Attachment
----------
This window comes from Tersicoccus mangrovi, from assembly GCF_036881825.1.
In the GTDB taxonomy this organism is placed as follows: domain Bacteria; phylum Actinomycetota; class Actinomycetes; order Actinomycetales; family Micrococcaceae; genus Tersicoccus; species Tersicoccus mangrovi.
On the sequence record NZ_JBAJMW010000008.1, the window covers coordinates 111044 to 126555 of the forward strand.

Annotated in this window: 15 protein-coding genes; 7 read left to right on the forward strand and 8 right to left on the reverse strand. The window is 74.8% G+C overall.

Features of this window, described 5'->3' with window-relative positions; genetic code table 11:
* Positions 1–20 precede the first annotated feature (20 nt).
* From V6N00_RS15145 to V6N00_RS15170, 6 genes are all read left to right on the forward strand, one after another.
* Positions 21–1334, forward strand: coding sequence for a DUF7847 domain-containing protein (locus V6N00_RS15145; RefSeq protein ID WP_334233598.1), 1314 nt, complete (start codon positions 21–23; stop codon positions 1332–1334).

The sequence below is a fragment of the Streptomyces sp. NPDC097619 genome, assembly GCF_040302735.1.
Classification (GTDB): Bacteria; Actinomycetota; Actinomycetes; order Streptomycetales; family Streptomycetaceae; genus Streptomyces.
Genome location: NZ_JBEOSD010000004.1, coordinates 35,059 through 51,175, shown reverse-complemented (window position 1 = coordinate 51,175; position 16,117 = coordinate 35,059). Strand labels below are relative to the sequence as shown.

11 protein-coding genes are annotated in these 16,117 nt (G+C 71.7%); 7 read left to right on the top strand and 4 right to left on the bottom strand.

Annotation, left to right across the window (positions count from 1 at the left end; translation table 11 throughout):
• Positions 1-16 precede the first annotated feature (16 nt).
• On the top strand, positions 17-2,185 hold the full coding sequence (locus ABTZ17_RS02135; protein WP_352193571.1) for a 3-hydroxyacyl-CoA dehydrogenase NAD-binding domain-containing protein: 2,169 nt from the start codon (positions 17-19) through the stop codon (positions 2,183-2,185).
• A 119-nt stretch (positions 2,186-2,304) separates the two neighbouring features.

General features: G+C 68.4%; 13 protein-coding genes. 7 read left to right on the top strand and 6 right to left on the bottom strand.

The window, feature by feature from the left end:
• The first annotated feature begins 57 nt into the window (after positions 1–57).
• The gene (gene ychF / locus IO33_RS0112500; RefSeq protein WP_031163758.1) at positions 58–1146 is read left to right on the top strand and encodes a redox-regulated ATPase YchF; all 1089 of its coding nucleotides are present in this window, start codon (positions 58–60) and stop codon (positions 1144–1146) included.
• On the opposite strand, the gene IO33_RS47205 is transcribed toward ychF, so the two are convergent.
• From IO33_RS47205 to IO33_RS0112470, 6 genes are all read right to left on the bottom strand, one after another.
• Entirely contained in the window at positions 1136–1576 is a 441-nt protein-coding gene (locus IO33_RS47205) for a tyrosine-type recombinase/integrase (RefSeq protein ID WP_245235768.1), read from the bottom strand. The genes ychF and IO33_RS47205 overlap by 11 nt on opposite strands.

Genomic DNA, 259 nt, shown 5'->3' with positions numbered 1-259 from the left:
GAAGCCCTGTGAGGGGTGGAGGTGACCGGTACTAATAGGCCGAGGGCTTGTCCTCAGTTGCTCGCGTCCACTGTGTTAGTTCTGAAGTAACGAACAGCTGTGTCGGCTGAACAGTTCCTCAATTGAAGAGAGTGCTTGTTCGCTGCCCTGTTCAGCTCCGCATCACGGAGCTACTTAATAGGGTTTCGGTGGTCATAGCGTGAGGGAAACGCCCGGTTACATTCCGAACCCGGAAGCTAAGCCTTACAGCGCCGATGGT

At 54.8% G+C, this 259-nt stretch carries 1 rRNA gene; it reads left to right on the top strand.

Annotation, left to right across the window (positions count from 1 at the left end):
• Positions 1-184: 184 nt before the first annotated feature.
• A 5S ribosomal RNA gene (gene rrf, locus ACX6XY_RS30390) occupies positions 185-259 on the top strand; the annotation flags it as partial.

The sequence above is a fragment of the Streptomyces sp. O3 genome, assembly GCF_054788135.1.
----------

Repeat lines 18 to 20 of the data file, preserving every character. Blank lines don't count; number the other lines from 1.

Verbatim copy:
The window, feature by feature from the left end:
• The first annotated feature begins 57 nt into the window (after positions 1–57).
• The gene (gene ychF / locus IO33_RS0112500; RefSeq protein WP_031163758.1) at positions 58–1146 is read left to right on the top strand and encodes a redox-regulated ATPase YchF; all 1089 of its coding nucleotides are present in this window, start codon (positions 58–60) and stop codon (positions 1144–1146) included.